Recent History – 2002
May 3, 2002
By Mark Nielsen, Daily News Staff
The Chamber of Commerce luncheon became the venue Thursday for the premier showing of a presentation that will be used to raise support for the new skateboard park.
With the help of a PowerPoint presentation, four youths and one adult touched on such aspects as the popularity of the sport, the need for a new skateboard park and the challenges to be faced to reach that goal.
Although the wooden fun box and ramps put up by Rotaract have been appreciated, said Kyle Laloge, a grade nine student at Central Middle School, they are unfortunately not suited for the Peace River climate. Moreover, skateboarders are less than welcome in the downtown core where they’re a nuisance for business owners and pedestrians alike.
The kids really do not have a proper place to skate, he said.
Since November 2001, when the Mile Zero Skateboard Club was formed, over 80 youth and parents have committed to the goal of bringing a full-fledge skateboard park to Dawson Creek.
Eric Hryniuk, a grade seven student at Central, said that club members have shoveled driveways, sold flower bulbs and placed donation cans at various business to raise funds.
He also said that the club has been working on a design that will challenge all users, remains within parks and recreation guidelines and enhances the community.
Ross Balmforth, a grade nine student at Central, gave the criteria that they’ve established for the location: “We would like to have a central location that blends in with its surroundings and enhances our community,” he said.
He added that the spot should be well-lit, close to public transportation, and able to provide challenges for novice to advance riders as well as BMX bicycle riders and inline skaters.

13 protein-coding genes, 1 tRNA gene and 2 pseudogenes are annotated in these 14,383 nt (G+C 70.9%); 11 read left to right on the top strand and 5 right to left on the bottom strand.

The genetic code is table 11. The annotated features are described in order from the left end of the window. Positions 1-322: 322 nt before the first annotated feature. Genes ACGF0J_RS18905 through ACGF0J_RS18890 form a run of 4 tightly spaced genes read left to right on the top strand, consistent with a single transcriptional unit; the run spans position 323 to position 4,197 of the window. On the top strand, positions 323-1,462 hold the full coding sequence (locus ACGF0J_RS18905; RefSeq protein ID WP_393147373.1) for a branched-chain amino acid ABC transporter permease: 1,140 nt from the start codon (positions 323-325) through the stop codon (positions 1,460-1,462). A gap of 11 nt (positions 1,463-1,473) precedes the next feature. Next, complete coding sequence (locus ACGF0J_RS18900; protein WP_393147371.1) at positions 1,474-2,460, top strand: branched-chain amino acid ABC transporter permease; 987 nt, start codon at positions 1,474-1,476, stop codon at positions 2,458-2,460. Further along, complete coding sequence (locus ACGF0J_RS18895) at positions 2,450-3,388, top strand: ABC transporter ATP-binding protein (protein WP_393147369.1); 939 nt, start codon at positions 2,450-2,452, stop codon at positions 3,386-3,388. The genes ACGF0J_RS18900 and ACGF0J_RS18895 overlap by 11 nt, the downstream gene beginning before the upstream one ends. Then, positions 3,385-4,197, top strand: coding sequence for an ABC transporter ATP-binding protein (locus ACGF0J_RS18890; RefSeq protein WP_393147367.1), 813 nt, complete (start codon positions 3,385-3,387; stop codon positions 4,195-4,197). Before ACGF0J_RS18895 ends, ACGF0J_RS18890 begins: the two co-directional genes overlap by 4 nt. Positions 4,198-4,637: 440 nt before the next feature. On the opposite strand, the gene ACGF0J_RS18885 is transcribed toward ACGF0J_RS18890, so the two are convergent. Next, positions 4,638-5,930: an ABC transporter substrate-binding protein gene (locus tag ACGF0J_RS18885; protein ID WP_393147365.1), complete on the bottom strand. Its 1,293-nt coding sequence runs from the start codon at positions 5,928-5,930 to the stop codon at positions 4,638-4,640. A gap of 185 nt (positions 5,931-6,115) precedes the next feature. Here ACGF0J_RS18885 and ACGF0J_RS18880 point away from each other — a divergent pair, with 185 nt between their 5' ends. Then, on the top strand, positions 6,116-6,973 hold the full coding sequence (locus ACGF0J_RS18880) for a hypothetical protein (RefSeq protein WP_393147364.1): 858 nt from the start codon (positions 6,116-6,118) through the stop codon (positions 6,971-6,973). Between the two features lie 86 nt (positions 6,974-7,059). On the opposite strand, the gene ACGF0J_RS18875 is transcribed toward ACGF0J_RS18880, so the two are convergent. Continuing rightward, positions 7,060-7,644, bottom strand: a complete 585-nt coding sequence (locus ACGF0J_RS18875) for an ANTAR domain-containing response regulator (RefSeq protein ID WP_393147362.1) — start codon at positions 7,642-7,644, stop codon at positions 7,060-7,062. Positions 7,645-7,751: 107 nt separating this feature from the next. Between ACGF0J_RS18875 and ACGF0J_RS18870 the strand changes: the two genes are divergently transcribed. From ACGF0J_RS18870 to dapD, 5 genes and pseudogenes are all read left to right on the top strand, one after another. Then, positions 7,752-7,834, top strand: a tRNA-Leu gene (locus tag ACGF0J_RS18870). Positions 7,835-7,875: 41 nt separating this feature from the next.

The preferred location, said Reagan Wilbur, a grade seven student at Central, is at the corner of 12th Street and 102nd Avenue.
“The reason for this particular area is that it is centrally located, has existing parking close by, and is near public transportation,” she said. “Also, by being close to the local RCMP detachment, this would ensure a safe environment.”
RCMP Const. Craig Douglass, who has been extensively involved in the project, noted that thanks to a $150,000 grant from Human Resources Development Canada, eight people have been hired through the Kiwanis Enterprise Centre to help see the project through, which he estimated will cost $80,000.
“The RCMP is a strong supporter of this project,” he said. “Not only will this park reduce the amount of complaints we get, it will give us more opportunity to interact with youth.”
The group plans to take the presentation to other groups around the city. Meanwhile, skateboarders are also offering to rake gravel off lawns for a donation. Call 782-7423 for more information.